Memoirs from the evolution

Maia Ettinger ’83 is a writer and attorney. This essay is excerpted from her remarks at the GALA reunion in April.

1983 <i>Yale Banner</i>

1983 Yale Banner

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Profound transformation occurred in the 30 years between my freshman year and the GALA reunion of April 2009. We attending the reunion, in fact, were a category of person that didn't exist in 1979. We are public, self-proclaimed LGBT people, and the same time, we are doctors, historians, parents, and middle-aged married folks. This world would have been science fiction to me in 1979.

I arrived at Yale knowing of very few out gay people and almost no gay people my own age. Older lesbians called me a "baby dyke," a term that signaled a completely new phenomenon: lesbians coming out as teenagers. Young gay people were even more lacking in role models than adults. It was an act of great imagination to envision our own selves in the world, to envision fitting into an institution like Yale whose rituals and traditions very explicitly excluded us.

Being out as a lesbian at Yale in 1979 was equivalent with being a radical lesbian feminist: no other lesbians were visible on campus. While I felt aligned with much of their politics, I quickly began to chafe at the constraints of their rather separatist ideology. The older lesbians told me my blue eyeliner was a tool of the patriarchy. They urged me to trade my Elvis Costello records for women's music. When the poet Adrienne Rich read on campus, she told a private gathering of lesbians that we shouldn't vote in the Carter-Reagan election, because elections were just games for boys. While I didn't fit into the mainstream, I also felt alienated from that separatist impulse. And not just because I wanted my MTV.

The gender divide between lesbians and gay men was very pronounced when I arrived on campus, and the lesbian feminists were entirely content with that. To them, gay men were men first, beneficiaries of male privilege. As someone who had come out in high school, however, I knew firsthand that being out as a lesbian was far less dangerous than being a boy who failed to conform to gender norms. Patriarchy exacts a terrible toll on young gay men, and my cohort tended to operate from that assumption. We lived, studied, organized, and partied as lesbians and gay men together. Notably, this cultural evolution was occurring right before AIDS entirely rewrote our lives.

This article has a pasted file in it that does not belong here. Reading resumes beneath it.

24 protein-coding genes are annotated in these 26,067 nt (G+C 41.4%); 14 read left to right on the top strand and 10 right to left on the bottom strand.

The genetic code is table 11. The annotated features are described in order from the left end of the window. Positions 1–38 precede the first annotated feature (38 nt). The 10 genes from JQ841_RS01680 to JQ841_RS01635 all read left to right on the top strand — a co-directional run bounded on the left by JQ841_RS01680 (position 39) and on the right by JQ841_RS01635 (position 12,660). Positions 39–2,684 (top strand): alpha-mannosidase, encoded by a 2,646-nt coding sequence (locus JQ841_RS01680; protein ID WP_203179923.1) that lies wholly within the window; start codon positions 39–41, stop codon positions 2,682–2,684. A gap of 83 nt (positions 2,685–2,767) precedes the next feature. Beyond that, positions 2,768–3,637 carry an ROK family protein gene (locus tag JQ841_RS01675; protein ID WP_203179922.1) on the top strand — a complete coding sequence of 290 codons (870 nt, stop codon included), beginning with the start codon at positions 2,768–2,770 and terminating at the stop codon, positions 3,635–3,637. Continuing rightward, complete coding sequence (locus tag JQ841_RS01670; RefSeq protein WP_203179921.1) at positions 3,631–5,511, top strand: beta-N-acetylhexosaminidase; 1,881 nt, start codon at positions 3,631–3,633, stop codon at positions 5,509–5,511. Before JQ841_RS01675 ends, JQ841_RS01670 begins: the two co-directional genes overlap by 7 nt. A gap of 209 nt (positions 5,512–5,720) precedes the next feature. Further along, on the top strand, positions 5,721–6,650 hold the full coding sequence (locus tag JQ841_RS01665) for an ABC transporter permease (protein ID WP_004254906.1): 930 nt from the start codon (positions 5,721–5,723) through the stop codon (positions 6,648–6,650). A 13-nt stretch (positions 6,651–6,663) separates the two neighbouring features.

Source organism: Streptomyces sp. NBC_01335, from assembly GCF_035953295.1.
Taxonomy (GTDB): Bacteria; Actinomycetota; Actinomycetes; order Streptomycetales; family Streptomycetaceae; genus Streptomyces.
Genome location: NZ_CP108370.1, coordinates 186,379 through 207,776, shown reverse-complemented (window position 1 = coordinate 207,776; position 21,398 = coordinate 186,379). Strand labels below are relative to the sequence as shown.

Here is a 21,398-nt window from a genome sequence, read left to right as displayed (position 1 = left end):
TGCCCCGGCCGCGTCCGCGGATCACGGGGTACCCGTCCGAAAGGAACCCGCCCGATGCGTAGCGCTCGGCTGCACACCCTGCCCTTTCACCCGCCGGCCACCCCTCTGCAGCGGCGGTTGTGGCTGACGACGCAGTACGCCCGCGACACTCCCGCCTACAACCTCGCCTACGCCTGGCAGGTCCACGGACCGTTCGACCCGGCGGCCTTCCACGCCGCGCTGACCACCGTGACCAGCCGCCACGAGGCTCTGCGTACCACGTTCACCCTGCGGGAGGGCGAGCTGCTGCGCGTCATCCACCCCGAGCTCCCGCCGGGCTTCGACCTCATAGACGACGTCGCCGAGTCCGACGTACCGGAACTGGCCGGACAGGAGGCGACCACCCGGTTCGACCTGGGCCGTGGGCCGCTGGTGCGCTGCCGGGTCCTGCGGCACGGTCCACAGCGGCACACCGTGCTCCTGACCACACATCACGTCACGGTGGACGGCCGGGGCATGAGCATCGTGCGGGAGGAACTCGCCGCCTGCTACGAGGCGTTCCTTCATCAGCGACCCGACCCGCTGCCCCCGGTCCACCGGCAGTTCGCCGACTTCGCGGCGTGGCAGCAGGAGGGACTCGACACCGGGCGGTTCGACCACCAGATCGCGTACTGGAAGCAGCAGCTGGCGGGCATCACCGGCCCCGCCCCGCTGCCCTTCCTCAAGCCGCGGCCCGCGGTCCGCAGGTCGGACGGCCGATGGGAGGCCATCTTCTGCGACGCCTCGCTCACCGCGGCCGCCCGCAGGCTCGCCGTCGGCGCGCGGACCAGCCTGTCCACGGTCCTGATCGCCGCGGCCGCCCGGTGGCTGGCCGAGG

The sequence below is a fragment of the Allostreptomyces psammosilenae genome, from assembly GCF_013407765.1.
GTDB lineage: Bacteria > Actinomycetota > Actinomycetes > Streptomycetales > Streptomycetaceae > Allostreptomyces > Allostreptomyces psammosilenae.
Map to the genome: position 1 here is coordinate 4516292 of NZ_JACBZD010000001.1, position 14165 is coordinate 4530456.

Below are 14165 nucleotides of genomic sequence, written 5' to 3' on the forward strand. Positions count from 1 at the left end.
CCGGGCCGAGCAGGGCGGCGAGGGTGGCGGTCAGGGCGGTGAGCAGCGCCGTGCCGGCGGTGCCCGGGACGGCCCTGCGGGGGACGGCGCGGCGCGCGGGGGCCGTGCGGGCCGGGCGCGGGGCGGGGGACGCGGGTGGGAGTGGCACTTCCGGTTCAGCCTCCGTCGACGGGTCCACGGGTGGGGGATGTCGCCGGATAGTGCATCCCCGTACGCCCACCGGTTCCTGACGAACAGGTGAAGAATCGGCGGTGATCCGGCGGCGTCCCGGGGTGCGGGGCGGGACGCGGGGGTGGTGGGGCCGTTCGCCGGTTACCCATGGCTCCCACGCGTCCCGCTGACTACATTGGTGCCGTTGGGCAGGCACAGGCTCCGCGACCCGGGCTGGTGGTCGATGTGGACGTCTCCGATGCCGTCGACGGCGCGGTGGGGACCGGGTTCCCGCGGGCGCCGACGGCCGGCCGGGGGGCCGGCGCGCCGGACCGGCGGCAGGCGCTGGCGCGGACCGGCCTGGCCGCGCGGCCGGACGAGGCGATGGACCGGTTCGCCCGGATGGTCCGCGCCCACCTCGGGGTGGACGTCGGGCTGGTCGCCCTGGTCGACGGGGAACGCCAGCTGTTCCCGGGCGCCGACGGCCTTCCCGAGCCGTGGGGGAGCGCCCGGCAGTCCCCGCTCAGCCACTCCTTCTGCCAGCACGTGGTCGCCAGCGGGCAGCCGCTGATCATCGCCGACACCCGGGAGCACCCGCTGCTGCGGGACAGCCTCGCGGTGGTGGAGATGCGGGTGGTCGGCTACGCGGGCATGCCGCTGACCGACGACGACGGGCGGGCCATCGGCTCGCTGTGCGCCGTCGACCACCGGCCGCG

I believe that in that pre-AIDS moment, the greater unity between gay men and lesbians generated a more outward-looking activism, including several "firsts" at Yale, like the gay-straight raps, Gay and Lesbian Awareness Days, and dances. Another important first was that in 1981, the Gay and Lesbian Co-op was invited to send delegates to the freshman orientation weekend. This was an incredible breakthrough: Yale was inviting us to join the university gatekeepers, communicating to new students that homophobic harassment was not acceptable, and that gay students had the backing of the school. For years after, freshmen who attended told me how much it changed their views of Yale and of themselves.

The early ’80s was also a time of great tension between seeking acceptance and insisting on our radical difference. This tension was especially pronounced for gay women and people of color during the era of identity politics, a markedly two-edged sword. On the one hand, we were honing a vocabulary of selfhood that resisted the definitions of a hostile mainstream: we were not inferior; we were not sick; we were not less-than. This was a beautiful and necessary project. On the other hand, like any marginalized and frightened group, we demanded conformity to our new definitions of selfhood. There was a rigidity to how we understood ourselves, and an impatience with those who questioned or blundered in trying to understand us.

Our attempts to reach across lines of race, class, gender, and sexual identity were imperfect and not always gentle, but I cannot help but feel moved by the fact that we tried. The ties we forged, and the cultural shifts we helped drive, enabled us to construct an integrated sense of self against the backdrop of a culture that vehemently denied our existence. Most of us arrived closeted and -- whether we knew it or not -- in great need of comfort. Most of us graduated out of the closet and able to celebrate the people we had become.  

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